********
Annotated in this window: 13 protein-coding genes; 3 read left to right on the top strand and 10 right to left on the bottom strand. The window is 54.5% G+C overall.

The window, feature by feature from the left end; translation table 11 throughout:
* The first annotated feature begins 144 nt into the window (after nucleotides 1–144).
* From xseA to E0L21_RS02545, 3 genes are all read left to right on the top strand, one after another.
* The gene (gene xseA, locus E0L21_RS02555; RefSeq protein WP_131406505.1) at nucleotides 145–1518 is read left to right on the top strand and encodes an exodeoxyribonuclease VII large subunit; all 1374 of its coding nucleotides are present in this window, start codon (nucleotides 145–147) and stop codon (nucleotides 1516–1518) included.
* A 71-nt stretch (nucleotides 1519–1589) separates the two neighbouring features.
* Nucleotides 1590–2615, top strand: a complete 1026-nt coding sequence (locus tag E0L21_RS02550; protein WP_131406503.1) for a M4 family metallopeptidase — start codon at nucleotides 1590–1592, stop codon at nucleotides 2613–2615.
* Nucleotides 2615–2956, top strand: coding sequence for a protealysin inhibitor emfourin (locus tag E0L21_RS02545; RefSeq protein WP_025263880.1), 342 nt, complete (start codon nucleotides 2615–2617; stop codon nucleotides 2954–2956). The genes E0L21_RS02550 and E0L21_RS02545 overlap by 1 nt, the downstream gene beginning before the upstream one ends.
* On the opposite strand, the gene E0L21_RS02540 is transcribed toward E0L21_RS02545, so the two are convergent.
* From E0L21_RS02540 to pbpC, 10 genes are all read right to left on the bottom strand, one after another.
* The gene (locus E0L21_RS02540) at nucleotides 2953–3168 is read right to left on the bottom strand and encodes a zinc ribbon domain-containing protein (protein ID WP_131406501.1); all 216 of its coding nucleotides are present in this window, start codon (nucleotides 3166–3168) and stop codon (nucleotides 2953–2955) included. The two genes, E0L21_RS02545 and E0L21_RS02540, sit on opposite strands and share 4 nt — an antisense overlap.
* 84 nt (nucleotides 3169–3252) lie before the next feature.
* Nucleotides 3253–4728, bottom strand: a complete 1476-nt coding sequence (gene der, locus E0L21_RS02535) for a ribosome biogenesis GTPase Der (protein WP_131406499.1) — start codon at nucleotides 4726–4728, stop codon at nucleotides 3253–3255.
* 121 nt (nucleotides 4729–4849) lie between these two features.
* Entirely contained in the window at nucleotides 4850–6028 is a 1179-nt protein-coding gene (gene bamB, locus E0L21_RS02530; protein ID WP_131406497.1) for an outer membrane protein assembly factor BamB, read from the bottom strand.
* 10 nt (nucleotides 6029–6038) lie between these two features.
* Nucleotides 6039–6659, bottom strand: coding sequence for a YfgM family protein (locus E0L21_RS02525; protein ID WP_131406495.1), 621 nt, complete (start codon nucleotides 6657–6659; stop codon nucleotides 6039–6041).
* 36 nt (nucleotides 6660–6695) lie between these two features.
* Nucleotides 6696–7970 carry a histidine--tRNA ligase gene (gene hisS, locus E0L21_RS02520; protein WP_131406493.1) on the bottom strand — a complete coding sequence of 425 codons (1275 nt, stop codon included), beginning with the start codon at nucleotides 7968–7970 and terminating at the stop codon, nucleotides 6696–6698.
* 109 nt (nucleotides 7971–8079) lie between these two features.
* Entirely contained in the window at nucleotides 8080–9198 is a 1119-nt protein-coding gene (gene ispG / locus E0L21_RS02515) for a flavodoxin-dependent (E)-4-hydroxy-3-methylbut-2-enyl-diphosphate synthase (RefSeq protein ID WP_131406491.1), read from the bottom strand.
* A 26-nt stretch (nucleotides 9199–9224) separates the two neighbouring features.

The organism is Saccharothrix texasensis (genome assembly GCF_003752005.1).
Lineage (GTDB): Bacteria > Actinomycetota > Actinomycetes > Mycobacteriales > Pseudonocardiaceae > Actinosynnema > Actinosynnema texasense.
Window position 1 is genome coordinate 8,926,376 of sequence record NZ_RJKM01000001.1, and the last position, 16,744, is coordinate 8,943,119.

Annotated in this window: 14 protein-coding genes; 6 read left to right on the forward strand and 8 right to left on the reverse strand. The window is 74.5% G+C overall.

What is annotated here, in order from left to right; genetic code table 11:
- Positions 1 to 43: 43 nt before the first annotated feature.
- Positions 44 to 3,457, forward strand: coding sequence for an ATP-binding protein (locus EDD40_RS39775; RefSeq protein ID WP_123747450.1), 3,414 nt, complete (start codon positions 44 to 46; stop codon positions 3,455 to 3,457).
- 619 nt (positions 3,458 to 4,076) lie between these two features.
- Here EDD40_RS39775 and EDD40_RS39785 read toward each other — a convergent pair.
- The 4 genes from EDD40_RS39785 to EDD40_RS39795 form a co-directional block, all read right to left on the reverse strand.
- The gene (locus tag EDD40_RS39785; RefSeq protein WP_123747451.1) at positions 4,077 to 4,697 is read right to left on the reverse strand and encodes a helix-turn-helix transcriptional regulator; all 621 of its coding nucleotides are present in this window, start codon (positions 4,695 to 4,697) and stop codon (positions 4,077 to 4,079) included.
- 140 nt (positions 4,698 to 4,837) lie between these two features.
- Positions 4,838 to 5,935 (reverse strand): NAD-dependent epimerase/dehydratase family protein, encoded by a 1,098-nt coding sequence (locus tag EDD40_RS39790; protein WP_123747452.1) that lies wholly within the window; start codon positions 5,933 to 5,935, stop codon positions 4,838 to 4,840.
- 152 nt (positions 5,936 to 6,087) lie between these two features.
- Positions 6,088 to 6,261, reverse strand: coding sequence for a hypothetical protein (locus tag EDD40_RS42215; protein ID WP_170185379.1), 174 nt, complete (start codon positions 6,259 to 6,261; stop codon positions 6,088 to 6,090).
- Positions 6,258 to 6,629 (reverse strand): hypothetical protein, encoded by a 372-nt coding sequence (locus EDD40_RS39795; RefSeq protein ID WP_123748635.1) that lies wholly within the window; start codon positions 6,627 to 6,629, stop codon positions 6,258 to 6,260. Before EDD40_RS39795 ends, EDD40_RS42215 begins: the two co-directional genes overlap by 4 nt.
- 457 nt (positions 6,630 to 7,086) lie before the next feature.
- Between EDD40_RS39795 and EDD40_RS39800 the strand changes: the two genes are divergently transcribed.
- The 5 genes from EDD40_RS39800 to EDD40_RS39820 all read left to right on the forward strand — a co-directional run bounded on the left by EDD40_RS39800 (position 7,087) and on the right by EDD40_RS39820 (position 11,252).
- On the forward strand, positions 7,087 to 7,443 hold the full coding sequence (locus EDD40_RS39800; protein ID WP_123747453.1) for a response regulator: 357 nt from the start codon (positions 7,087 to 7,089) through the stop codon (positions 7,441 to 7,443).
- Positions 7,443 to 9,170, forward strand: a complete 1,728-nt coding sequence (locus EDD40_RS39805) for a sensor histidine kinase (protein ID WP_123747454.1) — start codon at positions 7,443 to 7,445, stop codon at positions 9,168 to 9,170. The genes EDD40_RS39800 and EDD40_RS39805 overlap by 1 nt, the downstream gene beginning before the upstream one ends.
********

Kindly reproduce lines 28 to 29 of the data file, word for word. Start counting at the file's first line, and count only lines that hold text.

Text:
- Positions 1 to 43: 43 nt before the first annotated feature.
- Positions 44 to 3,457, forward strand: coding sequence for an ATP-binding protein (locus EDD40_RS39775; RefSeq protein ID WP_123747450.1), 3,414 nt, complete (start codon positions 44 to 46; stop codon positions 3,455 to 3,457).